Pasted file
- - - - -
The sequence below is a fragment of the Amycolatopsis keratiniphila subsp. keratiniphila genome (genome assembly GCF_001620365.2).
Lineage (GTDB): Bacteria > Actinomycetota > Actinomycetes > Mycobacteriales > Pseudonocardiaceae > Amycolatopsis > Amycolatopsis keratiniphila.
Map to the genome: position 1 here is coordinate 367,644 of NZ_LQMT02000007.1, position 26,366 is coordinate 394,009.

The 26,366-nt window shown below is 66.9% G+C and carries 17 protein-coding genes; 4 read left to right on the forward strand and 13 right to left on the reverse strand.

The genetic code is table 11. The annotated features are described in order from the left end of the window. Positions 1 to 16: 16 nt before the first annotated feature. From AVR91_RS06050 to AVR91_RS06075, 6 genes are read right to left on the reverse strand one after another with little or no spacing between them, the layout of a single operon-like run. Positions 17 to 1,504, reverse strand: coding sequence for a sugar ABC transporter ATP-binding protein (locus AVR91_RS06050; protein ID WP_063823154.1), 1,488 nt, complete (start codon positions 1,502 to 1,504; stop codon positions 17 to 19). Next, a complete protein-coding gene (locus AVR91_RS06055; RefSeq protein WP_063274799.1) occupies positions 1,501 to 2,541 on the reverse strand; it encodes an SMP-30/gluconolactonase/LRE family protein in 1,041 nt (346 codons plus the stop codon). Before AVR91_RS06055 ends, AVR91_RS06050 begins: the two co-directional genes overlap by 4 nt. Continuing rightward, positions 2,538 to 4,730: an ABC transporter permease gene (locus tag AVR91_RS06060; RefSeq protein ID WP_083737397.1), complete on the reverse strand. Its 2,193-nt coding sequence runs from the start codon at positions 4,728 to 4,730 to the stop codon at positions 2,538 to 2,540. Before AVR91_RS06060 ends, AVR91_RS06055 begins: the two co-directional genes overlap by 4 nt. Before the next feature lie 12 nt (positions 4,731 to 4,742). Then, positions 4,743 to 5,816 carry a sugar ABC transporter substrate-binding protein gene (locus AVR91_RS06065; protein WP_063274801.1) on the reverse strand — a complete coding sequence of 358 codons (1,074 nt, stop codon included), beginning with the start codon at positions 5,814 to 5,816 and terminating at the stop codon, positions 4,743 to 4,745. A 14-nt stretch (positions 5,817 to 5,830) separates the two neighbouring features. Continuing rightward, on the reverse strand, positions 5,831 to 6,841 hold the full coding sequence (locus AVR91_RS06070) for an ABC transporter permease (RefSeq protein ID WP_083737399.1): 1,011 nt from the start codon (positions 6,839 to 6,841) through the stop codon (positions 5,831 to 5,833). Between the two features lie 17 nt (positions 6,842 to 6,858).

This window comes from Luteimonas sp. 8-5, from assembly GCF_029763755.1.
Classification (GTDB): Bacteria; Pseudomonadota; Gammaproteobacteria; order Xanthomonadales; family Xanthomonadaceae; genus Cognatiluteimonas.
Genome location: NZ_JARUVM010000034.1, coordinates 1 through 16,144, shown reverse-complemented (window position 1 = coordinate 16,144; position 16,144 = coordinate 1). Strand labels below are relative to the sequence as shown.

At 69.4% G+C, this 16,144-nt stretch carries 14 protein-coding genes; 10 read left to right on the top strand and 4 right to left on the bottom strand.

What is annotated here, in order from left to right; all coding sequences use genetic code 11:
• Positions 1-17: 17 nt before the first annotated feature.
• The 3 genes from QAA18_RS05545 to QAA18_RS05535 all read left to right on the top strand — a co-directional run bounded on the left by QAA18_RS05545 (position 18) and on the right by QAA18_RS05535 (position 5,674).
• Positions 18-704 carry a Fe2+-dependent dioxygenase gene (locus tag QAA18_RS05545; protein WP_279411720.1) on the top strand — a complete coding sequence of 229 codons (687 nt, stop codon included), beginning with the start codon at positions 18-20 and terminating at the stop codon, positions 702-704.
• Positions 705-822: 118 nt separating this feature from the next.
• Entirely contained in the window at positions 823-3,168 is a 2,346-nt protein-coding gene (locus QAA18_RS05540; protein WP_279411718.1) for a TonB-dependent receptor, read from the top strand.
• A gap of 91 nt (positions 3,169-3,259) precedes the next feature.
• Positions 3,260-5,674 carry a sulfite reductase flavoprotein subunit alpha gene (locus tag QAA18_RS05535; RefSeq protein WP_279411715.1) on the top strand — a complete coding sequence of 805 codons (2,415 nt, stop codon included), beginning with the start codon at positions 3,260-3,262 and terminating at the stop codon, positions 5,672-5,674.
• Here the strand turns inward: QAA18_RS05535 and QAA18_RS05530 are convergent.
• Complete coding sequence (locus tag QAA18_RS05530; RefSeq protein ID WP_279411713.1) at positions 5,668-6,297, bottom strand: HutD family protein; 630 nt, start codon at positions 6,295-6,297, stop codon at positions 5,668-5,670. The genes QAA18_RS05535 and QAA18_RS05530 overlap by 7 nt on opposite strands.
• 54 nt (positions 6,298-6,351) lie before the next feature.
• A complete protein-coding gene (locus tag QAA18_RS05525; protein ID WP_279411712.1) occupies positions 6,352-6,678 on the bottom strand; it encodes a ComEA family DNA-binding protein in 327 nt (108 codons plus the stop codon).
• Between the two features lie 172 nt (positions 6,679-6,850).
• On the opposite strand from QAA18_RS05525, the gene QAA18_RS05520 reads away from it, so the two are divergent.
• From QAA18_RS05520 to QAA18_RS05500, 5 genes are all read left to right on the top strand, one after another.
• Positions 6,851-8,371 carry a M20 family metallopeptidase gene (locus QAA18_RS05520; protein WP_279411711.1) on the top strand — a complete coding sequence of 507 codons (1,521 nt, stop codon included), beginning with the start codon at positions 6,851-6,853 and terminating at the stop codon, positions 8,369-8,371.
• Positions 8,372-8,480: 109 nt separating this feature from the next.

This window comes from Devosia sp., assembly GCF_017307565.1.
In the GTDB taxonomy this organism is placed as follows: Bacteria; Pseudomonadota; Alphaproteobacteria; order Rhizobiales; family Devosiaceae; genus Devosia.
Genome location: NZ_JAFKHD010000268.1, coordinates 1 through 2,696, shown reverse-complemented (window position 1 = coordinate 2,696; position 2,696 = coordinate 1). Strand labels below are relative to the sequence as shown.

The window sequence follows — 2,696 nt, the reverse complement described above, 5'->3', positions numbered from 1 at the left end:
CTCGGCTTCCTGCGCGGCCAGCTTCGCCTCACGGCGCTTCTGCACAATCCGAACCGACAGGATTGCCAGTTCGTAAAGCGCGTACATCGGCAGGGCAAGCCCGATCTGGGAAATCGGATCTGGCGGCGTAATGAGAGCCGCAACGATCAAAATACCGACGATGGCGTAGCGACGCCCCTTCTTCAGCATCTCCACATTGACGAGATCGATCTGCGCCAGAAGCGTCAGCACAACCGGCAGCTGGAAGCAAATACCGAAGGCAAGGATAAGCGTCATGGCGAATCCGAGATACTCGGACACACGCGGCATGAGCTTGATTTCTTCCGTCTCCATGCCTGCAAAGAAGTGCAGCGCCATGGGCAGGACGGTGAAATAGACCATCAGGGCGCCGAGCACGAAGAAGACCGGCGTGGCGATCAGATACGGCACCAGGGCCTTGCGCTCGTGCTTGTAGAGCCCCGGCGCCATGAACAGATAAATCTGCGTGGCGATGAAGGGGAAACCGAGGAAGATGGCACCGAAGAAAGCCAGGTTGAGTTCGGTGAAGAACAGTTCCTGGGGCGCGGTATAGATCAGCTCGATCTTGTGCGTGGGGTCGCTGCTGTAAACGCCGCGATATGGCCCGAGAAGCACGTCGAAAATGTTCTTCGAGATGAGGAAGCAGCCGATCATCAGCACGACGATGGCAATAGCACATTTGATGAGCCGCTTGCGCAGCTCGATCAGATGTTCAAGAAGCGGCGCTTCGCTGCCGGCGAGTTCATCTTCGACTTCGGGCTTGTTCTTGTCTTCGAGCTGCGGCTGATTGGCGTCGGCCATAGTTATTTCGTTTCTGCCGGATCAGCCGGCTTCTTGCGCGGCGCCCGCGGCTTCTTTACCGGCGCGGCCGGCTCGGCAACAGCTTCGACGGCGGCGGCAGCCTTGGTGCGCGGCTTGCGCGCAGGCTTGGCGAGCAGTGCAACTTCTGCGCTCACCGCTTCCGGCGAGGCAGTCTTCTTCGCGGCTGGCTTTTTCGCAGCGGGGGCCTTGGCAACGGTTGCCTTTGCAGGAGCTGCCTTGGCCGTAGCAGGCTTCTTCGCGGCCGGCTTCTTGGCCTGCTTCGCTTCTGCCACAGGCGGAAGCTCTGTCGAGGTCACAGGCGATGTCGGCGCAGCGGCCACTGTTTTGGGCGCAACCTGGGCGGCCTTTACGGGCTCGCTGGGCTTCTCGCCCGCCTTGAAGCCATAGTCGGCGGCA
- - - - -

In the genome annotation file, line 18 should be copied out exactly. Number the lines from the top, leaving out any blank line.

• Here the strand turns inward: QAA18_RS05535 and QAA18_RS05530 are convergent.